An integrative review by Bloxsome [8] et al. identified seven themes that were related to the job satisfaction of midwives and their intention to stay in the profession: relationships with colleagues, relationships with women clients, enjoying the job and being proud to be a midwife, liking to care for women, good hours and money, passion for midwifery and enjoying the variety in the work. Furthermore, a recent study in Germany including more than 2,000 midwives working in hospitals showed that 42 % of midwives were not satisfied or not at all satisfied with recognition of their work, while 33 % were similarly dissatisfied with the compatibility of their work with family life and 39 % with their general working conditions [9]. Additionally, the authors found that nearly half of the midwives (48 %) were dissatisfied with the possibility to reduce overtime. As a consequence of their dissatisfaction, 22 % of the midwives stated that is was unlikely or rather unlikely that they would choose the profession again.

The European commission recognises that the capacity to maintain health professionals in the health care system plays a major role in strategies to prevent workforce shortage [10]. However, to retain health professionals and prolong their stay in the profession, it is important to address work-related stressors, thus improving working conditions [11]. Switzerland is, among other countries, also struggling with a shortage of nurses and midwives [3]. Furthermore, working conditions differ from those in other European countries (e.g., Swiss employees have a higher number of working hours per week in full-time employment) [12]. Studies focusing on nurses’ working conditions and intention to leave have already been conducted for Switzerland [13, 14]. However, in these studies, midwives have often been grouped with nurses in the analysis, so that no conclusions can be drawn about the working conditions of midwives as a specific group [4, 6]. Hence, studies with a main focus on midwives’ individual conditions at work and important stressors triggering their intention to leave the profession prematurely are needed in order to develop appropriate prevention and intervention strategies.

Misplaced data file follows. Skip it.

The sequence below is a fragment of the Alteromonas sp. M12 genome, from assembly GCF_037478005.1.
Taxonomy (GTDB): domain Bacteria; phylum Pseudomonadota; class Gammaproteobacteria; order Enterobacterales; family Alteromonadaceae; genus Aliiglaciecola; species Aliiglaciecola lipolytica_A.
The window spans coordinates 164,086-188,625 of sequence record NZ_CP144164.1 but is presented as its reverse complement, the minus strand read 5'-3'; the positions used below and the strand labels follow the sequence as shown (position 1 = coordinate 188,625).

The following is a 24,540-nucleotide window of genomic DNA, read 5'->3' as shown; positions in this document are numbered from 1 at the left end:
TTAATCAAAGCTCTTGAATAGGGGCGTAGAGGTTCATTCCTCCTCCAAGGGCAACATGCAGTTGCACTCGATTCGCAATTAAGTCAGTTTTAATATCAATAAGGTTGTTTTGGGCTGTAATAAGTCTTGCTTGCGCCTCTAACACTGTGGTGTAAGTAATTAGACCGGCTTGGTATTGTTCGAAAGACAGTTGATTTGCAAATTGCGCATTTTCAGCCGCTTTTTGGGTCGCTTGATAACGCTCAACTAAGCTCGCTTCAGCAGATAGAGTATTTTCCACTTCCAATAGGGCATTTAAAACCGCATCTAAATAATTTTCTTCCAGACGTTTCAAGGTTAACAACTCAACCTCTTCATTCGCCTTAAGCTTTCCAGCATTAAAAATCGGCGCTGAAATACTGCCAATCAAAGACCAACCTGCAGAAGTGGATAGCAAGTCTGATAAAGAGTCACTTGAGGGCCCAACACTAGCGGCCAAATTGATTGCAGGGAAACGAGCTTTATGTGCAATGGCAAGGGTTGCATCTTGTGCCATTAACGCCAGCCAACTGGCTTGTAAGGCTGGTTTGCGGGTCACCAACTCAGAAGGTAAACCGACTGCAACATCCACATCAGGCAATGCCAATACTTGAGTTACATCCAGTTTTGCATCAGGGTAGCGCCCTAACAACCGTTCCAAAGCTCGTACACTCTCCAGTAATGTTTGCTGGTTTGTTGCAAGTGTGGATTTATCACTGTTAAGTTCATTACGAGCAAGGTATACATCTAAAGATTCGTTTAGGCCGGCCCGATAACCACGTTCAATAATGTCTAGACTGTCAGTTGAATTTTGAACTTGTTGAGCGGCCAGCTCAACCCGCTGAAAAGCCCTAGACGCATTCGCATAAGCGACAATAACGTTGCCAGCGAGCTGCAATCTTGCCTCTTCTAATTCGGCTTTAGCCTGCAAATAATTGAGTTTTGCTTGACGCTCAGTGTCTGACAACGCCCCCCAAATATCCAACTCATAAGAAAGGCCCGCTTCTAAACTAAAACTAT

Therefore, the aim of this study is to investigate (a) the compatibility of work and private life among midwives working in Swiss maternity hospitals, to identify differences between (b) midwives and other health professionals and between (c) different midwife generations regarding work-related stress as well as d) stressors associated with midwives’ intention to leave the profession.

Methods

Design

This study is based on a cross-sectional design, using secondary data from the national STRAIN study - ‘work-related STRess Among health professionals IN Switzerland’ [6, 15] and the study ‘Job satisfaction of midwives’, part of the project ‘Occupational Careers and Job Retention of Health Professionals’ [16, 17]. Both studies were part of a cooperation between the Swiss Universities of Health to establish a competence centre for workforce shortage among health professionals [18]. Different sub-projects developed basic knowledge and measures. Data was collected from September 2017 until March 2018 in Swiss public maternity hospitals using midwives’ self-reports on stress at work and included n = 98 midwives and n = 3820 other health professionals from the STRAIN study [6] (see Fig. 1).

Fig. 1
figure1

Flowchart explaining datasets included for this study

Recruitment and data collection

The Swiss health care system is based on aspects of managed competition and influences of direct democracy, encompassing 293 hospitals that vary in size from 2 to 2000 beds [19]. These hospitals are divided into acute care, rehabilitation and psychiatric hospitals.